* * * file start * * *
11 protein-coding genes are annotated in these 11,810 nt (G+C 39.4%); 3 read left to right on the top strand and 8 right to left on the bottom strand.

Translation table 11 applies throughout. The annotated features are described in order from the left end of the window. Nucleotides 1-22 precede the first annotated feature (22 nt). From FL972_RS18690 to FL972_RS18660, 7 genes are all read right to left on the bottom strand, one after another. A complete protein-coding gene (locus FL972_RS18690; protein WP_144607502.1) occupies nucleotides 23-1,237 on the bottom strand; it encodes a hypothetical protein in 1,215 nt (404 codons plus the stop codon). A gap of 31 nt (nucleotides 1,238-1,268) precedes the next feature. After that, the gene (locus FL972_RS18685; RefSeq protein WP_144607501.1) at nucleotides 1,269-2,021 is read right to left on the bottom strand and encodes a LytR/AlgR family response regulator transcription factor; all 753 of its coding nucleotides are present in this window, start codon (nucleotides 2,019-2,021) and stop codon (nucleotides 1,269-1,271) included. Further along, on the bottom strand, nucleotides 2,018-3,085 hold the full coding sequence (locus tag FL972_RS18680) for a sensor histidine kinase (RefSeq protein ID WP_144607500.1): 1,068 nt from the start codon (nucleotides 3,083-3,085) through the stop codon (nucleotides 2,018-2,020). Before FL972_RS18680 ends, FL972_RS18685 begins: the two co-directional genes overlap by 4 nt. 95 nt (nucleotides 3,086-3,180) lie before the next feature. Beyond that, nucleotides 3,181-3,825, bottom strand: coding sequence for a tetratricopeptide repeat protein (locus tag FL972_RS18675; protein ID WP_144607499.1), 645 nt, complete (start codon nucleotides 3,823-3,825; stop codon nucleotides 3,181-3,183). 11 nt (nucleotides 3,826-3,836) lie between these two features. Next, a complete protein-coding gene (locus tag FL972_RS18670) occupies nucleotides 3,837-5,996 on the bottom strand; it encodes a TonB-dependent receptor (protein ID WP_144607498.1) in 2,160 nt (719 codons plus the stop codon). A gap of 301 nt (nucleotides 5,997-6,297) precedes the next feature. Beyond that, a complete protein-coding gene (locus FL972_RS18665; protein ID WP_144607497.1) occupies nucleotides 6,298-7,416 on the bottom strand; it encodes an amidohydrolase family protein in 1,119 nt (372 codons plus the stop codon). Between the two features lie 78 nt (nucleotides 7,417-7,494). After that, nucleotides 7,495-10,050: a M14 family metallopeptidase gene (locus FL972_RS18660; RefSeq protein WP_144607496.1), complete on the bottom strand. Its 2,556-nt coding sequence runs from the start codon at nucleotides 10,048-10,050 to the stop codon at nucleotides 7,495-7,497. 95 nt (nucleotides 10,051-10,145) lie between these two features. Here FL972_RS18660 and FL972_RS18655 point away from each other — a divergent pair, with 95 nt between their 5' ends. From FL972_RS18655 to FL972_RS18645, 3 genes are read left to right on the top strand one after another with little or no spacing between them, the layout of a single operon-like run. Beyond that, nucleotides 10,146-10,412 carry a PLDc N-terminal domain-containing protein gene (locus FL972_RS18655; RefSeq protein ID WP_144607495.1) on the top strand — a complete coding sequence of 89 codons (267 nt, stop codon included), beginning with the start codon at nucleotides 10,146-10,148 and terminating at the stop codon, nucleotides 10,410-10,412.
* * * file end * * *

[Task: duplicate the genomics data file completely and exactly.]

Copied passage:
11 protein-coding genes are annotated in these 11,810 nt (G+C 39.4%); 3 read left to right on the top strand and 8 right to left on the bottom strand.

Translation table 11 applies throughout. The annotated features are described in order from the left end of the window. Nucleotides 1-22 precede the first annotated feature (22 nt). From FL972_RS18690 to FL972_RS18660, 7 genes are all read right to left on the bottom strand, one after another. A complete protein-coding gene (locus FL972_RS18690; protein WP_144607502.1) occupies nucleotides 23-1,237 on the bottom strand; it encodes a hypothetical protein in 1,215 nt (404 codons plus the stop codon). A gap of 31 nt (nucleotides 1,238-1,268) precedes the next feature. After that, the gene (locus FL972_RS18685; RefSeq protein WP_144607501.1) at nucleotides 1,269-2,021 is read right to left on the bottom strand and encodes a LytR/AlgR family response regulator transcription factor; all 753 of its coding nucleotides are present in this window, start codon (nucleotides 2,019-2,021) and stop codon (nucleotides 1,269-1,271) included. Further along, on the bottom strand, nucleotides 2,018-3,085 hold the full coding sequence (locus tag FL972_RS18680) for a sensor histidine kinase (RefSeq protein ID WP_144607500.1): 1,068 nt from the start codon (nucleotides 3,083-3,085) through the stop codon (nucleotides 2,018-2,020). Before FL972_RS18680 ends, FL972_RS18685 begins: the two co-directional genes overlap by 4 nt. 95 nt (nucleotides 3,086-3,180) lie before the next feature. Beyond that, nucleotides 3,181-3,825, bottom strand: coding sequence for a tetratricopeptide repeat protein (locus tag FL972_RS18675; protein ID WP_144607499.1), 645 nt, complete (start codon nucleotides 3,823-3,825; stop codon nucleotides 3,181-3,183). 11 nt (nucleotides 3,826-3,836) lie between these two features. Next, a complete protein-coding gene (locus tag FL972_RS18670) occupies nucleotides 3,837-5,996 on the bottom strand; it encodes a TonB-dependent receptor (protein ID WP_144607498.1) in 2,160 nt (719 codons plus the stop codon). A gap of 301 nt (nucleotides 5,997-6,297) precedes the next feature. Beyond that, a complete protein-coding gene (locus FL972_RS18665; protein ID WP_144607497.1) occupies nucleotides 6,298-7,416 on the bottom strand; it encodes an amidohydrolase family protein in 1,119 nt (372 codons plus the stop codon). Between the two features lie 78 nt (nucleotides 7,417-7,494). After that, nucleotides 7,495-10,050: a M14 family metallopeptidase gene (locus FL972_RS18660; RefSeq protein WP_144607496.1), complete on the bottom strand. Its 2,556-nt coding sequence runs from the start codon at nucleotides 10,048-10,050 to the stop codon at nucleotides 7,495-7,497. 95 nt (nucleotides 10,051-10,145) lie between these two features. Here FL972_RS18660 and FL972_RS18655 point away from each other — a divergent pair, with 95 nt between their 5' ends. From FL972_RS18655 to FL972_RS18645, 3 genes are read left to right on the top strand one after another with little or no spacing between them, the layout of a single operon-like run. Beyond that, nucleotides 10,146-10,412 carry a PLDc N-terminal domain-containing protein gene (locus FL972_RS18655; RefSeq protein ID WP_144607495.1) on the top strand — a complete coding sequence of 89 codons (267 nt, stop codon included), beginning with the start codon at nucleotides 10,146-10,148 and terminating at the stop codon, nucleotides 10,410-10,412.